“Some older aircraft do have extremely old school radios. Some do not even have GPS. So the FAA has decided two things:

  1. Since it is too contradictory for passengers and flight attendants to discriminate what aircraft they are on, and what should be the corresponding announcement, the same one is used for all aircraft.

  2. The FAA can not take time to test every new device as it’s released. In fact, such testing falls to near the bottom of its priority/to-do list.”

Now you know.

Photo Credit: Sprengben [why not get a friend] via Compfight cc

  1. Note that phone calls will still be verboten during those times.

Is Airbnb really cheaper than a hotel?

A popular reason for using Airbnb is that it’s a better deal than a hotel. But is it? Priceonomics has put together an interesting map that compares average Airbnb rates to hotel room equivalents in every major US city. The results?

“We discovered that Airbnb apartment rentals cost 21.2% less than staying at a hotel. And if you’re on a budget, you can save 49.5% if you decide to stay in a private room at a host’s house instead of staying in a hotel.”

There’s a lot more to this interesting study, which you can read here.

EatWith offers travelers authentic, home cooked meals


EatWith is like Airbnb for food, and that’s freaking awesome.

For around US$35 – $50 per head, travelers can book dinner in the kitchen of a native who’s looking to meet new people and do the cooking to boot. You’ll get regional dishes that typically aren’t available in restaurants, plus tips that aren’t found in guide books and maybe even make a friend.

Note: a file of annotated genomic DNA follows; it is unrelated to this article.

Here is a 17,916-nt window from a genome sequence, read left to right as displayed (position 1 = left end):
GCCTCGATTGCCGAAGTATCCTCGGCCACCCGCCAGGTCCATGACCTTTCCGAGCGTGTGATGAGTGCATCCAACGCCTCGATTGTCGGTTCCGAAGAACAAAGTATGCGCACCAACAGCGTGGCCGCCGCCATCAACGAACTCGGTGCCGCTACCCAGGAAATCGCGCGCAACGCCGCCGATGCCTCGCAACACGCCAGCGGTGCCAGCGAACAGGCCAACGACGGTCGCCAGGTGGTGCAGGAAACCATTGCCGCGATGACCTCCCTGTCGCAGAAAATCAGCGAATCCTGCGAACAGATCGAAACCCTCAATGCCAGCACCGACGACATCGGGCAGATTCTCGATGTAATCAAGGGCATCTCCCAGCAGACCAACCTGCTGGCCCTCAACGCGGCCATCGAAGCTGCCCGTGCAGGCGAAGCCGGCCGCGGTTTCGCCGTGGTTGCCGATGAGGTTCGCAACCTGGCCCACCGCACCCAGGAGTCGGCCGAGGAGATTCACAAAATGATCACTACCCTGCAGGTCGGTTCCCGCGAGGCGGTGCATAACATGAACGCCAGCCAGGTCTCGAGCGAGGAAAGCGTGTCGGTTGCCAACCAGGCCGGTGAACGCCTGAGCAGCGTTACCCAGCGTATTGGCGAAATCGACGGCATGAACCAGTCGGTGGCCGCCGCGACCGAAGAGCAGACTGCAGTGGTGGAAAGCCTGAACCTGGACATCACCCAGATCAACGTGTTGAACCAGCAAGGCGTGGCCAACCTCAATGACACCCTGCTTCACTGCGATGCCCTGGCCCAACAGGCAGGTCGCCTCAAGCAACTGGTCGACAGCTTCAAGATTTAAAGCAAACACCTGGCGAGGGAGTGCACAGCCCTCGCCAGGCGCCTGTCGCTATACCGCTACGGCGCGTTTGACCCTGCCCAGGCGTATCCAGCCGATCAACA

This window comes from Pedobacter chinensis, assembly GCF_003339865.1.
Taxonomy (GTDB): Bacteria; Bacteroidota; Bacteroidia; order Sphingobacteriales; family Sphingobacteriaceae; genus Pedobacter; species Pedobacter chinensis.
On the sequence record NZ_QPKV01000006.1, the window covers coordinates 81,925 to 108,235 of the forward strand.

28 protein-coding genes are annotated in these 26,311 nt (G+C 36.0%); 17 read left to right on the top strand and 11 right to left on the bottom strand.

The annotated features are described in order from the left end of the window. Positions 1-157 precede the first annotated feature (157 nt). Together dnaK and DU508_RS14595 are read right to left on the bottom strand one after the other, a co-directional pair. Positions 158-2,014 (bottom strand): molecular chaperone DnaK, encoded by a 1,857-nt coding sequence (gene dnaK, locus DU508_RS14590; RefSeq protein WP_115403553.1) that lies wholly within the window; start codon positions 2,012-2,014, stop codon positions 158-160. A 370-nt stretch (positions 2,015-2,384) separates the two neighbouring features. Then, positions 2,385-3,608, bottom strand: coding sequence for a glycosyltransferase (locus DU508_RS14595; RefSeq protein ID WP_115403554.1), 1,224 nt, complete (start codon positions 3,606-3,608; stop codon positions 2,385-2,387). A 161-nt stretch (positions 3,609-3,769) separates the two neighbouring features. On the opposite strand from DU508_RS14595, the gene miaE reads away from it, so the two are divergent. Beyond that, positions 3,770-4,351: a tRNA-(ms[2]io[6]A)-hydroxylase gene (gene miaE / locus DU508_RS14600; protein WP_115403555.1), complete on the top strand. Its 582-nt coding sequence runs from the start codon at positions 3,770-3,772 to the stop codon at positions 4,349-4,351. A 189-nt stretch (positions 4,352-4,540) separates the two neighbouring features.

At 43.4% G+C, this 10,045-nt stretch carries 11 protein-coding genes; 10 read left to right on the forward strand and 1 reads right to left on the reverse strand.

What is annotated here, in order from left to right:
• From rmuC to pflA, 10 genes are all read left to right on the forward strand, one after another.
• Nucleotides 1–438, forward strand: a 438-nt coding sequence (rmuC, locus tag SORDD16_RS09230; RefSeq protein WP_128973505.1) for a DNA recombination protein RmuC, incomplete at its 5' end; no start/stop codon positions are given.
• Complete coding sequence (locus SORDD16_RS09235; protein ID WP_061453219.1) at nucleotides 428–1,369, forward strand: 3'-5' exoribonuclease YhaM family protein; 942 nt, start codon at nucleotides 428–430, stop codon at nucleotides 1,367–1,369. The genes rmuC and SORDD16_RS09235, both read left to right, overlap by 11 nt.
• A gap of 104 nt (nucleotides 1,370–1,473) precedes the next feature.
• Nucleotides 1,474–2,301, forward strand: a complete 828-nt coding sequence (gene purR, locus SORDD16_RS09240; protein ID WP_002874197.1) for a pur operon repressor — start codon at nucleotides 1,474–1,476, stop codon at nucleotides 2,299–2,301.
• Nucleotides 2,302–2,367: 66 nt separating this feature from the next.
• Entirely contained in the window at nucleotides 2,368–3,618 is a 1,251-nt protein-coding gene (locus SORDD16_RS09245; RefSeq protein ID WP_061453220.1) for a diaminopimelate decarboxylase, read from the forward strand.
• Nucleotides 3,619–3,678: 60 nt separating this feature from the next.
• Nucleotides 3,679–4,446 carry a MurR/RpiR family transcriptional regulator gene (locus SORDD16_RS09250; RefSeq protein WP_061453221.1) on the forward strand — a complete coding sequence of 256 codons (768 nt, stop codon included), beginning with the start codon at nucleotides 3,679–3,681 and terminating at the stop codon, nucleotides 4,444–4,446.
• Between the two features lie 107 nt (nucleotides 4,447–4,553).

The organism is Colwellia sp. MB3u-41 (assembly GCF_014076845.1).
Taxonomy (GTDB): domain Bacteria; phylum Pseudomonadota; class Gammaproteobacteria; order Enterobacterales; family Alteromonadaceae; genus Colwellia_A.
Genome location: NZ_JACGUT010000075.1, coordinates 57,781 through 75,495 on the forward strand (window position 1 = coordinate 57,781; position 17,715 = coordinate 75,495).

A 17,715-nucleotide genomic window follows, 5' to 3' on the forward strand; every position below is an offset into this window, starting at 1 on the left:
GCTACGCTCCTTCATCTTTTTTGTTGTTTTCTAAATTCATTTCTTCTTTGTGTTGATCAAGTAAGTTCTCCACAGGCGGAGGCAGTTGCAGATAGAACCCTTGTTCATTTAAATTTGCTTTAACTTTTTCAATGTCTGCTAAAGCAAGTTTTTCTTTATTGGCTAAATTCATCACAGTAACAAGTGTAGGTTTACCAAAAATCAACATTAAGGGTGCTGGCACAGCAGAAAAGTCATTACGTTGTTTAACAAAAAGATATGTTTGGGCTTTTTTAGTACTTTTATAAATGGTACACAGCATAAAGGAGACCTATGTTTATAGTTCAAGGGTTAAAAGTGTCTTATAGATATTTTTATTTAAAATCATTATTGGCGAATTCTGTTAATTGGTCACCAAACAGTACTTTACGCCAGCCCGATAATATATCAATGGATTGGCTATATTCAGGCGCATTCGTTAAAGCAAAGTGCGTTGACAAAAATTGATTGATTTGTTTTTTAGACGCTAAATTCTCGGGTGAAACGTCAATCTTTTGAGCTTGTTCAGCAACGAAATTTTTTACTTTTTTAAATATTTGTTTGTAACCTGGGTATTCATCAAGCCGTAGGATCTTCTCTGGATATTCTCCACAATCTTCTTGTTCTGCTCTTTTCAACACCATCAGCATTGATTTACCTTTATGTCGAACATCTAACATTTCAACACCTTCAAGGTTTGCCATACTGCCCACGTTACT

Food is such a pronounced and vital part of a culture, and eating with someone is such an intimate, social act, that I’m blown away by how ingenious this is. I’ve often said that I want to know a culture’s real cuisine, as in, what does someone cook for their family on a random Tuesday night? Here’s a chance to get the true answer. The real deal.

Flying for iPhone looks like a great flight app

Flying – an iPhone app for all your air travel from Flying on Vimeo.

Flying for iPhone, still in public beta, wants to be on my iPhone so badly I can hear it whispering, “Install meeeee.” This seriously good-looking app shares information you’d expect like departure and arrival times, terminal and gate info (both sides) and weather. It’s also a bit playful, presenting your route data in a fun, novel way (see the video above).

The social aspect looks great, and reminds me of the bits of Gowalla that I enjoyed so much. You can receive “stamps” for achievements and share/compete with your traveling friends. For example, “You crossed the Atlantic Ocean!” Who among your buddies has racked up the most miles?

I don’t have any flights planned in the immediate future (I *might* go to Florida in a few weeks), but I’ll try out Flying as soon as I do. It looks great.